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How to Bring Your Resume into Focus

Having trouble writing your resume? Not sure how to begin? The answer often lies in the fogginess of your objectives. If you aren’t sure of which jobs you want to target with your resume, it can easily become an exercise in listing everything you have ever done. Not only is this painful, but it is also supremely ineffective. 


Before you even think about crafting your resume, a great starting point is researching and writing down your career goals as well as the specific positions you want to pursue.

Having a focused direction will help you write your resume because resumes are all about direction! You might think that they are about your background, but truly impactful resumes are laser-focused documents aligned with your target roles and industry.


Case in point, the objective statement vs. the career summary. Gone are the days of the objective statement, the short paragraph at the top of the resume that reads something like this:

Accomplished technology professional with 10 years of experience seeking an executive position overseeing hardware, software, and services portfolio development, revenue growth, and overall strategy.

Instead, the career summary or branding statement has come into vogue. Rather than explaining what a job seeker wants, it explains what you offer a company (preferably in a powerful, non-generic, achievement-based approach.) For example:

Award-winning technology leader drives revenue growth of up to $200M through innovative strategies for hardware, software, and services portfolio. Accelerates business development by establishing streamlined client experience process, overhauling stagnant sales culture, and inking deals with Fortune 500 companies. 

There are many differences between these two statements, but the main point is that the objective statement focuses on what you want from a job, and the branding statement emphasizes what you promise to deliver to meet the employer’s needs. It’s a helpful way to view the entire resume writing process—which is ultimately all about your audience.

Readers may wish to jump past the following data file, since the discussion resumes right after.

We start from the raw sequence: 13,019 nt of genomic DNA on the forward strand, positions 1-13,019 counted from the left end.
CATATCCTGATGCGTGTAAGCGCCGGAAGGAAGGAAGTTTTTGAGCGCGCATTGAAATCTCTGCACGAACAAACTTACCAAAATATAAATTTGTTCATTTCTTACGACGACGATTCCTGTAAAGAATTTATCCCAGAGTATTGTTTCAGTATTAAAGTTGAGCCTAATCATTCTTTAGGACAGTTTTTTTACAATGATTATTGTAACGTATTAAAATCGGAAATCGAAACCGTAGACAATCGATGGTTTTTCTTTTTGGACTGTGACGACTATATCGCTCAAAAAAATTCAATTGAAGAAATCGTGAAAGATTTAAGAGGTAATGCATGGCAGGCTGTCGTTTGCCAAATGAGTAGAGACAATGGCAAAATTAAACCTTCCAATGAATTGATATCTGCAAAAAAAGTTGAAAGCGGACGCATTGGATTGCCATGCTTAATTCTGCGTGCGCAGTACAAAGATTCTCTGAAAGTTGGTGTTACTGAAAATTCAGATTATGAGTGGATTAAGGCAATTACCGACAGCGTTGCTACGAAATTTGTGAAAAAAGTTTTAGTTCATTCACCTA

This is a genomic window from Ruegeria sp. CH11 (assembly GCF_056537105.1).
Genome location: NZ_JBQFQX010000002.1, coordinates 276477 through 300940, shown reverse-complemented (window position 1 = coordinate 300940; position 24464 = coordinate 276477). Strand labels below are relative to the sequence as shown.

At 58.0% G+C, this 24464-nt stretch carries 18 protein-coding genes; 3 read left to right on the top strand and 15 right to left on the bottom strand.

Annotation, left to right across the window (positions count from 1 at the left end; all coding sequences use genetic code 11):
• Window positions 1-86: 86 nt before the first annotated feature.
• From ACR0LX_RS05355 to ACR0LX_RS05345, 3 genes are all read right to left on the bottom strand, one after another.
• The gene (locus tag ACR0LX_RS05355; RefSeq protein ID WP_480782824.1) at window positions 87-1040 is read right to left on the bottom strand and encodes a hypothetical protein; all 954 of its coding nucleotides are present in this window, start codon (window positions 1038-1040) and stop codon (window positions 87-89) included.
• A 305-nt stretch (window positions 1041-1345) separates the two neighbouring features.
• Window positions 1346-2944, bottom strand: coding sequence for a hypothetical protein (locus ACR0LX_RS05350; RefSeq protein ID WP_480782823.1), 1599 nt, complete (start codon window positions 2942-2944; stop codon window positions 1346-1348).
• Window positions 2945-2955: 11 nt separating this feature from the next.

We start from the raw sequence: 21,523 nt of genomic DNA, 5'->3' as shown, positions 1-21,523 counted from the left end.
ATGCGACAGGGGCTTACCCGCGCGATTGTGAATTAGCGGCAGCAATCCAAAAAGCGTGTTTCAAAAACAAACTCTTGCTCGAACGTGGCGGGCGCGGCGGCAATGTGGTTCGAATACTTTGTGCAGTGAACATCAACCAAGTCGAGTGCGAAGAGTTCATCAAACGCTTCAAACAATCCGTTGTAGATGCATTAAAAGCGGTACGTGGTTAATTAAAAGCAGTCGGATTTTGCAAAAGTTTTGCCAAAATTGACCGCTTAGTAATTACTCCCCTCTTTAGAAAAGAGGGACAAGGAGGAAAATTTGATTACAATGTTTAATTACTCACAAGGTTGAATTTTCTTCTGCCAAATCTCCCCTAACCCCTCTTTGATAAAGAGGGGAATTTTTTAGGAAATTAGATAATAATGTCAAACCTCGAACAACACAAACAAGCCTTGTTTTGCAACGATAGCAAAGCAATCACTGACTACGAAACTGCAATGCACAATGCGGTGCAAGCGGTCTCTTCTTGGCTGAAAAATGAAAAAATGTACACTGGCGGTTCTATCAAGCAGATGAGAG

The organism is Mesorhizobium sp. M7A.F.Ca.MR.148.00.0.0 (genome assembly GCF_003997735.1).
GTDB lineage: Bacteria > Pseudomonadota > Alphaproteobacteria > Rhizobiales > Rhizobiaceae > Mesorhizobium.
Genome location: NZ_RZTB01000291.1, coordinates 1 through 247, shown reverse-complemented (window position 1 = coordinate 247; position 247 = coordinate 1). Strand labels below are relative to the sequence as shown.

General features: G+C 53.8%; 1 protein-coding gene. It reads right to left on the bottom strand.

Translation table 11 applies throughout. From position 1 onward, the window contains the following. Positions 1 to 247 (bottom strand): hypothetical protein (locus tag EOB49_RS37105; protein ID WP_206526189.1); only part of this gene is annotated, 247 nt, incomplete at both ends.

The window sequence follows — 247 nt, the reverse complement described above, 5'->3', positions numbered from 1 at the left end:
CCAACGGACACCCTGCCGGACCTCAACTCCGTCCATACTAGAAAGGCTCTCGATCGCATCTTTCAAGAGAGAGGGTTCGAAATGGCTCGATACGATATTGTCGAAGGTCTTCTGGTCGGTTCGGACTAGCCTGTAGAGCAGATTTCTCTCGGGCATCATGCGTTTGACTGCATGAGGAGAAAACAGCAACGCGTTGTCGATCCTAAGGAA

How can you even write a branding statement without knowing what the potential employer’s needs are? 


What are my career goals for next 5 years?

What are my top 3 goals? (Making more money, moving into the executive level, better work-life balance?)

What does my dream job look like?

What is my target market?

What position titles do I want?

What other considerations are important to me in a new job?

What is my brand/elevator pitch/area of expertise?


Once you have a clear vision for the jobs you want, the companies you like, and your own brand, it will be easy to start writing, because the relevant experiences, skills, and achievements will be illuminated, and the irrelevant can now be eliminated or at least minimized.

For example, our technology leader in the objective statement above had a good deal of experience in sales as well as in global coverage architecture. He was no longer interested in sales roles, so his early experiences as a Sales Rep could simply be removed, since they weren’t adding any value. Many of his positions in the past 10 years included sales or sales management, so it became a matter of limiting the emphasis on sales and re-weighting the experiences towards strategic planning and global systems integration. 

Keep in mind that this process of elimination might be difficult, because it can feel like you are removing important career achievements. But if those achievements are no longer relevant to your goals, the best thing to do is let them go.

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Jessica Holbrook Hernandez

A nationally recognized resume expert, Jessica Holbrook Hernandez is President/CEO of Great Resumes Fast and a former human resources manager and recruiter. Leveraging more than ten years’ experience directing hiring practices for Fortune 500 companies, Jessica's innovative and brand-driven resume development strategies have secured a 99.6% interview-winning success rate for her clients. As a global resume authority and trusted media source, Jessica has been featured and quoted numerous times throughout, The Chicago Tribune,, Local Job Network Radio, International Business Times, and more.
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